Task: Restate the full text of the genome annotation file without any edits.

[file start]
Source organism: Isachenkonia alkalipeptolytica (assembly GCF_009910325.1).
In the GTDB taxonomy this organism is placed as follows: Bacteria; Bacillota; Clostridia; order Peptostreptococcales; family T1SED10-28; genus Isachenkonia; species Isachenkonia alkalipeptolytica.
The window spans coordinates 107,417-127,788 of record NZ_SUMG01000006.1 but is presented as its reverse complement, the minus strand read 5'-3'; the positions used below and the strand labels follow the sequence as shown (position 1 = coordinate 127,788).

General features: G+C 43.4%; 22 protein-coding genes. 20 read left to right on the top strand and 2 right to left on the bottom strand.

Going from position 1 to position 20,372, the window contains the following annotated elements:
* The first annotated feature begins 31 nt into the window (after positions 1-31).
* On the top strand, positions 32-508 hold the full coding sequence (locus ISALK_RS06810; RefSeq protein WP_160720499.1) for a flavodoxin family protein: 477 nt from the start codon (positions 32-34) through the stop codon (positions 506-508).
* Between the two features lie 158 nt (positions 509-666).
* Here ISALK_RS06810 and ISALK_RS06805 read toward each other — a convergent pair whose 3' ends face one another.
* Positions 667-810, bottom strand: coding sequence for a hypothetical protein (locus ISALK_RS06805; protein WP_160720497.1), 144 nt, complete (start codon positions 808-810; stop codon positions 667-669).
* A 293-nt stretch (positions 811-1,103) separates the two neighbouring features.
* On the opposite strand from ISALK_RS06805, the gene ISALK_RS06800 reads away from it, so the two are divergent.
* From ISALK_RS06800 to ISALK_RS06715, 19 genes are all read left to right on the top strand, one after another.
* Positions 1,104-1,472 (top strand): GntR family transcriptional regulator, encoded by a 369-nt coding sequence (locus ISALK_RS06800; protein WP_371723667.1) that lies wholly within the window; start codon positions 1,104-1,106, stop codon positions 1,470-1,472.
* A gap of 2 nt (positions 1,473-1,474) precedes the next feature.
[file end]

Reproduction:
Source organism: Isachenkonia alkalipeptolytica (assembly GCF_009910325.1).
In the GTDB taxonomy this organism is placed as follows: Bacteria; Bacillota; Clostridia; order Peptostreptococcales; family T1SED10-28; genus Isachenkonia; species Isachenkonia alkalipeptolytica.
The window spans coordinates 107,417-127,788 of record NZ_SUMG01000006.1 but is presented as its reverse complement, the minus strand read 5'-3'; the positions used below and the strand labels follow the sequence as shown (position 1 = coordinate 127,788).

General features: G+C 43.4%; 22 protein-coding genes. 20 read left to right on the top strand and 2 right to left on the bottom strand.

Going from position 1 to position 20,372, the window contains the following annotated elements:
* The first annotated feature begins 31 nt into the window (after positions 1-31).
* On the top strand, positions 32-508 hold the full coding sequence (locus ISALK_RS06810; RefSeq protein WP_160720499.1) for a flavodoxin family protein: 477 nt from the start codon (positions 32-34) through the stop codon (positions 506-508).
* Between the two features lie 158 nt (positions 509-666).
* Here ISALK_RS06810 and ISALK_RS06805 read toward each other — a convergent pair whose 3' ends face one another.
* Positions 667-810, bottom strand: coding sequence for a hypothetical protein (locus ISALK_RS06805; protein WP_160720497.1), 144 nt, complete (start codon positions 808-810; stop codon positions 667-669).
* A 293-nt stretch (positions 811-1,103) separates the two neighbouring features.
* On the opposite strand from ISALK_RS06805, the gene ISALK_RS06800 reads away from it, so the two are divergent.
* From ISALK_RS06800 to ISALK_RS06715, 19 genes are all read left to right on the top strand, one after another.
* Positions 1,104-1,472 (top strand): GntR family transcriptional regulator, encoded by a 369-nt coding sequence (locus ISALK_RS06800; protein WP_371723667.1) that lies wholly within the window; start codon positions 1,104-1,106, stop codon positions 1,470-1,472.
* A gap of 2 nt (positions 1,473-1,474) precedes the next feature.